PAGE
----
Main Page | See live article | Alphabetical index


Phocas on a contemporary coin
Phocas, Eastern Roman Emperor (reigned 602-610) seized power in Constantinople by killing the Emperor Maurice I and then proceeded to rule the empire himself for eight years.

Phocas was a non-commissioned officer in the Roman army when he seized power, and was welcomed at first by many because he lowered taxes, which had been high during the reign of Maurice. But he also faced great opposition and was regarded by many as a usurper. He responded with extreme cruelty, allegedly killing thousands in an effort to keep the people in line.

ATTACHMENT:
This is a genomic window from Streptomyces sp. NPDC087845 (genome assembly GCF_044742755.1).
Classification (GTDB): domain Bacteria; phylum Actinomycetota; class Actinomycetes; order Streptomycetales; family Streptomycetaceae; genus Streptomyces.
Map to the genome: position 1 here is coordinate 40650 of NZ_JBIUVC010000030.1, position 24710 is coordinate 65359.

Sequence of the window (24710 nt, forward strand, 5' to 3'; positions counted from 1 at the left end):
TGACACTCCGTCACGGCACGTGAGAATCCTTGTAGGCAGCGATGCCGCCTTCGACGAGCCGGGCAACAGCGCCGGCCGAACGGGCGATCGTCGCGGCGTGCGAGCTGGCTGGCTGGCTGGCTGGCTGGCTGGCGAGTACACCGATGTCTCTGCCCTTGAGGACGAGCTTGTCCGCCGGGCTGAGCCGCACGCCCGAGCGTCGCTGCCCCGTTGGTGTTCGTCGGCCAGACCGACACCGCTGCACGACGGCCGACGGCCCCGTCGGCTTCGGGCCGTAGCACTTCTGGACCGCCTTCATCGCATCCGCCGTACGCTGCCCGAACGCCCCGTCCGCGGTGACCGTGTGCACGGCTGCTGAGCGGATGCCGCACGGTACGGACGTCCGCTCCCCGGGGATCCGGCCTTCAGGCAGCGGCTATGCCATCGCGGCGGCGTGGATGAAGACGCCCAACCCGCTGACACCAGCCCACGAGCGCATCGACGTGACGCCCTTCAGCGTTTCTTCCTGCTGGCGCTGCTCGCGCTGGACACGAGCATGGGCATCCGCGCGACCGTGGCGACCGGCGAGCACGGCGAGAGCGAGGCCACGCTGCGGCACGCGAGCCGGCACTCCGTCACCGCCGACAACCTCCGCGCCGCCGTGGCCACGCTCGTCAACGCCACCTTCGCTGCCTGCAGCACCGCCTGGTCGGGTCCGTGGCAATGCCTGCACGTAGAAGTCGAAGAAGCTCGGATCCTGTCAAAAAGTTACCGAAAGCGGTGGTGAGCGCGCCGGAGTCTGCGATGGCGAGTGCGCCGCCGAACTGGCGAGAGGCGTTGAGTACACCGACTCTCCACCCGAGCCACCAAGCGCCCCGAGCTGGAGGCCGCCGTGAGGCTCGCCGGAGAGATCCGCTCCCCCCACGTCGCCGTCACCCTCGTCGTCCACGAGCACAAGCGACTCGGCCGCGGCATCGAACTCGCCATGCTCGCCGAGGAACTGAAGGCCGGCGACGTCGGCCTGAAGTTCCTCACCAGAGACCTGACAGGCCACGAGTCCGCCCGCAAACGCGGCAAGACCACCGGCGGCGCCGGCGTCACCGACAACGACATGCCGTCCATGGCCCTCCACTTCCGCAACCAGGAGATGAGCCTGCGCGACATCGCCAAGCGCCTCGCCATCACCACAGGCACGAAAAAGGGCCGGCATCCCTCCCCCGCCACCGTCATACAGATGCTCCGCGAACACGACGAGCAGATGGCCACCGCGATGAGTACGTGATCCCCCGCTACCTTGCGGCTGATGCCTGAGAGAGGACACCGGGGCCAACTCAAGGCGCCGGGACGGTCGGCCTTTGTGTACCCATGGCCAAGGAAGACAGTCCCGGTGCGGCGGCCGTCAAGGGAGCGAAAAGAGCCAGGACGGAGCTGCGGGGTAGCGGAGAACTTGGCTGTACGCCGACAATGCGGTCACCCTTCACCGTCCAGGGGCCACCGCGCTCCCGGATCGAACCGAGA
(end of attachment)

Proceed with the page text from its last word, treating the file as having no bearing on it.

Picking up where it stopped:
He was no more successful as a military commander. The Balkans were soon lost to the invading Avars, who advanced as far as Athens. In the east, the Persian King Khusro II used Maurice's death as an excuse to break his treaty with the empire and attack Syria and Palestine. Soon, these lands were lost to the Empire.

In 610, several members of the government, seeing the empire collapsing around them and Phocas' cruelty increasing, sent an appeal to Heraclius the Elder, the powerful and popular Exarch of Carthage, asking him to aid them in deposing Phocas. His son, the future emperor Heraclius, then sailed for Constantinople. The army deserted to him and Heraclius was confirmed as Emperor by the senate. Heraclius personally executed Phocas.

Preceded by:
Maurice I
Byzantine emperors Followed by: